After Unilever, here is a list of the companies likely to leave Britain following Brexit.
Consumer goods giant Unilever is moving its headquarters to Rotterdam. And even though its chief executive Paul Polman has said the decision was not connected to the future of Britain after Brexit, many still believe the move is not completely unrelated.
If so, Unilever would only the first of many other business titans to abandon their London HQs and seek better business elsewhere.
Here’s a small list of such companies.
Last year, low-cost airlines based in Britain, such as easyJet and Ryanair were told by European Union officials that if they wish to continue intra-European flights they would have to relocate their main offices to an EU member state. The majority of their capitals would also have to be EU-owned.
The owners of Smirnoff, Guinness and Baileys were criticised for cutting over 100 jobs in its Scottish sites following concerns over Brexit costs on the company. Diageo’s head office is in London, but further moves have not been confirmed.
3. Goldman Sachs
The investment banking multinational was quick to announce a move away from Britain following Brexit. In November 2017 it announced that Frankfurt and Paris would replace London as the hubs for its hedge fund operations.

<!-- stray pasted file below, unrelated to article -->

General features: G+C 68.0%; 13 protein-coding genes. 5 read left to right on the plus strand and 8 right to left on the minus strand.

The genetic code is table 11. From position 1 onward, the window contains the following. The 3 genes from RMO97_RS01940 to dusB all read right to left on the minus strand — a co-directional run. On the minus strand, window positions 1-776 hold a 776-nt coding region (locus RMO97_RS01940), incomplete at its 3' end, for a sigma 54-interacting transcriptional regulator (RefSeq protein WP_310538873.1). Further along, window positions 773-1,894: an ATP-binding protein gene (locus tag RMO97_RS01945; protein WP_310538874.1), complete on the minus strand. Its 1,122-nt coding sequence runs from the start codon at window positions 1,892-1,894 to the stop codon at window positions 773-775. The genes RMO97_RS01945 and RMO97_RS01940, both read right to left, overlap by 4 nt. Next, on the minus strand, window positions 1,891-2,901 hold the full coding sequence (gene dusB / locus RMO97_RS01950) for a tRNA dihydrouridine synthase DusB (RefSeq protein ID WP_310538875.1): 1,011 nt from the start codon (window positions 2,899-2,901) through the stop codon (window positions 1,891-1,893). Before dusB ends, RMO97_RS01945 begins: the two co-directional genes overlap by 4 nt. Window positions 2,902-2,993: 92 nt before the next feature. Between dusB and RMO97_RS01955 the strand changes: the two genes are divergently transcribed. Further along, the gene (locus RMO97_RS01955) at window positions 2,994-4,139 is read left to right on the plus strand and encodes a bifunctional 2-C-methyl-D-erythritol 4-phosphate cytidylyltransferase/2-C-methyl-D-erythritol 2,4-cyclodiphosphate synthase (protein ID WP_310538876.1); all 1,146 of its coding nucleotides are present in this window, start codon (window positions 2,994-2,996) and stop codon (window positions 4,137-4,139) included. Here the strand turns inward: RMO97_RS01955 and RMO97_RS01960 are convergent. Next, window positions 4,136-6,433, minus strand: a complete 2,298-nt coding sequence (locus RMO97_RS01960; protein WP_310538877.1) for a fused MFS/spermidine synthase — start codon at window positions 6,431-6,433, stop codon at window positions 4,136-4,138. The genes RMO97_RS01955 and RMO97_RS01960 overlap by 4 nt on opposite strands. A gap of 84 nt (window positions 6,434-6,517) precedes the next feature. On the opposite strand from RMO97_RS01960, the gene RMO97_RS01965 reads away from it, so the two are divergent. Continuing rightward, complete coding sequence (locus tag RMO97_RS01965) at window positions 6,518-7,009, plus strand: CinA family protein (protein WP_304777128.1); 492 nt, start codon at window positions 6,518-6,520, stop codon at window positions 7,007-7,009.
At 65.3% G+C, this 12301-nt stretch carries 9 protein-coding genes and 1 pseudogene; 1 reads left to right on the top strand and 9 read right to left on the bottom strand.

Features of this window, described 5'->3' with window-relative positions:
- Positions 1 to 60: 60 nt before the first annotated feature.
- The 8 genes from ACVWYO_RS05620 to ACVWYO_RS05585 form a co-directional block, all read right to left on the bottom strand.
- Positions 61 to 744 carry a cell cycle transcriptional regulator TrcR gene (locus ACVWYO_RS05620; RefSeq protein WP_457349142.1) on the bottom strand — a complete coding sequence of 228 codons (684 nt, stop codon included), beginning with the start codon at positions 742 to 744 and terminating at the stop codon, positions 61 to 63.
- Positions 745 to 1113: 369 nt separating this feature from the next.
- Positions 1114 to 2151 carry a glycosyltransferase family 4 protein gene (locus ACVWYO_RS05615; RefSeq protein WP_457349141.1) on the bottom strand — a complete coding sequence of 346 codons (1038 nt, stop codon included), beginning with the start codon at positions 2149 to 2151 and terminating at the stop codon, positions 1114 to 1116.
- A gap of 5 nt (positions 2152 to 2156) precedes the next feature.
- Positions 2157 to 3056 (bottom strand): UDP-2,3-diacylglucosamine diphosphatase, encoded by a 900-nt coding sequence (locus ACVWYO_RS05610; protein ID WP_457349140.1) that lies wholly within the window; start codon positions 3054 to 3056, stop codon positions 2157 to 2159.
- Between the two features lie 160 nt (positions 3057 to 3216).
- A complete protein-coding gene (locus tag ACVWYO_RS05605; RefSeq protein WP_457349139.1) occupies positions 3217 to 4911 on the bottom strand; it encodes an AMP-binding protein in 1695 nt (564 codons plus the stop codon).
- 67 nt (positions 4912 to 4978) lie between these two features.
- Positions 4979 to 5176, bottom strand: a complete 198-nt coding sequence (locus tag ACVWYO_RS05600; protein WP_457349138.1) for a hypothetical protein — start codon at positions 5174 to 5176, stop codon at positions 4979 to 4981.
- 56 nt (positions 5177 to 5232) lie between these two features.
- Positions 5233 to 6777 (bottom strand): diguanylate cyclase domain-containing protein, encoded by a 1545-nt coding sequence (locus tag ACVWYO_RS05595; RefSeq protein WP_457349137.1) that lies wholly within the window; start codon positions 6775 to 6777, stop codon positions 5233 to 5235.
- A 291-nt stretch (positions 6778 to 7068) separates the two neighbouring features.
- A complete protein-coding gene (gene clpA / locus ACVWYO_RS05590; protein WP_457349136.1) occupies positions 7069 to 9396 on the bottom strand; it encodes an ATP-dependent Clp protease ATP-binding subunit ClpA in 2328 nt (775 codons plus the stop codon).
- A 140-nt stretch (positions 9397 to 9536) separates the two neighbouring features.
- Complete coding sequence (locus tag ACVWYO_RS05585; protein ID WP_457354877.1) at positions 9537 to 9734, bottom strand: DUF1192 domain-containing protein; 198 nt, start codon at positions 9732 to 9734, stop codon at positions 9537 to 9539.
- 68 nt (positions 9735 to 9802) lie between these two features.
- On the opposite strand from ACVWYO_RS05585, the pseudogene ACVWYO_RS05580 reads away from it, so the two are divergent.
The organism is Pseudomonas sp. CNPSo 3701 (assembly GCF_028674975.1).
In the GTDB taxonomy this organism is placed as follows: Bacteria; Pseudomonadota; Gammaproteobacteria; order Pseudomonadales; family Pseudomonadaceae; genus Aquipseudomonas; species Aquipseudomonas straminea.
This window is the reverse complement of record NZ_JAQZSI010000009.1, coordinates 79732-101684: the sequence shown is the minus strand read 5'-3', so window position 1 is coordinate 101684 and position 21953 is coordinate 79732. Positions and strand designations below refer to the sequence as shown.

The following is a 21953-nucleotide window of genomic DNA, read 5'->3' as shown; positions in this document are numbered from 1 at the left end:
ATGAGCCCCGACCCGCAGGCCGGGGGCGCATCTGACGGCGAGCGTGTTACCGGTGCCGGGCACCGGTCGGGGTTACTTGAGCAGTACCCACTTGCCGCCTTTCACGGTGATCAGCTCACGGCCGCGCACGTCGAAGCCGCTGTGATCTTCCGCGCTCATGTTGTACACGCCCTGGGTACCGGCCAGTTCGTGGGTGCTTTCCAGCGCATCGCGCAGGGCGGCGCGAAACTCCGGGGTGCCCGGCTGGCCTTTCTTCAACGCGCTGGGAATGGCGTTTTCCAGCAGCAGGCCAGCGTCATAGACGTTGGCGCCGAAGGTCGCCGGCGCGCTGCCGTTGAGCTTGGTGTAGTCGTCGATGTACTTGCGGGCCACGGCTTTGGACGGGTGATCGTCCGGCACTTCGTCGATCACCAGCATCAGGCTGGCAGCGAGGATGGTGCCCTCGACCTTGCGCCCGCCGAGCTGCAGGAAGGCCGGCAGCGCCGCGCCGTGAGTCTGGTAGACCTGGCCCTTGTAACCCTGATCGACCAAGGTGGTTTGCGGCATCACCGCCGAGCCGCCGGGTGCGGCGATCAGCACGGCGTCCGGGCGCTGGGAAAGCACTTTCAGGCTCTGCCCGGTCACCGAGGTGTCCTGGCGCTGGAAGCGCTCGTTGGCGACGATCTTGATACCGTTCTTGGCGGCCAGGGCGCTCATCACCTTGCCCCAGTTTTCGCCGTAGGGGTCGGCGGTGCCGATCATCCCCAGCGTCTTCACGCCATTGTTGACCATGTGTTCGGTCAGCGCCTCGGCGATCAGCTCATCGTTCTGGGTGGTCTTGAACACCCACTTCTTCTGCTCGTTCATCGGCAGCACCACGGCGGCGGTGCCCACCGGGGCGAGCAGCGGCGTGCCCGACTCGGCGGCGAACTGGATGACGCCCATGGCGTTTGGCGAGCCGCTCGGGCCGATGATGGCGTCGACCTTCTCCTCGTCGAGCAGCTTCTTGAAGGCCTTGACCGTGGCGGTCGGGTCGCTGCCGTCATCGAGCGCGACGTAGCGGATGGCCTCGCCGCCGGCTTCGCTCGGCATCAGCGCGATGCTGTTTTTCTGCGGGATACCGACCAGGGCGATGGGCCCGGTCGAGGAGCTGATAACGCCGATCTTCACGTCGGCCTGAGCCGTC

4. Deutsche Bank
Goldman Sachs isn’t the only financial institution set on leaving British soil. Bosses at Deutsche Bank have been rumoured to be keen to move at least some hundreds of jobs from their London base to elsewhere in Europe.
The British government was forced to cut a £15 million deal with the tech titan to compensate a possible post-Brexit price hike. Plans to expand operations in other European countries but not Britain are yet to be confirmed by the company.
The fancy dress shop has a 120 year-old relationship with Britain, with offices in Leeds and Gainsborough, but its bosses are considering a new HQ in the Netherlands. Smiffy’s director, Elliot Peckett, suggested this is because 40 percent of the company’s sales are to EU countries.
The bank is expanding operations in Ireland, with 150 new employees set to be based in Dublin. Barclays explained the move by saying:
“In the absence of certainty around the timing and composition of an agreement, we intend to take necessary steps to preserve ongoing market access for our customers.”
8. Lloyd’s of London
An ironic turn for the specialist insurance market firm names after the British capital, as it confirmed it would open a Brussels subsidiary to guarantee trading within the EU. The group’s CEO, Inga Beale, also confirmed that the insurer will lose all of its European licensing after Brexit.
Joana Ramiro is a reporter for Left Foot Forward. She can be found on Twitter here.
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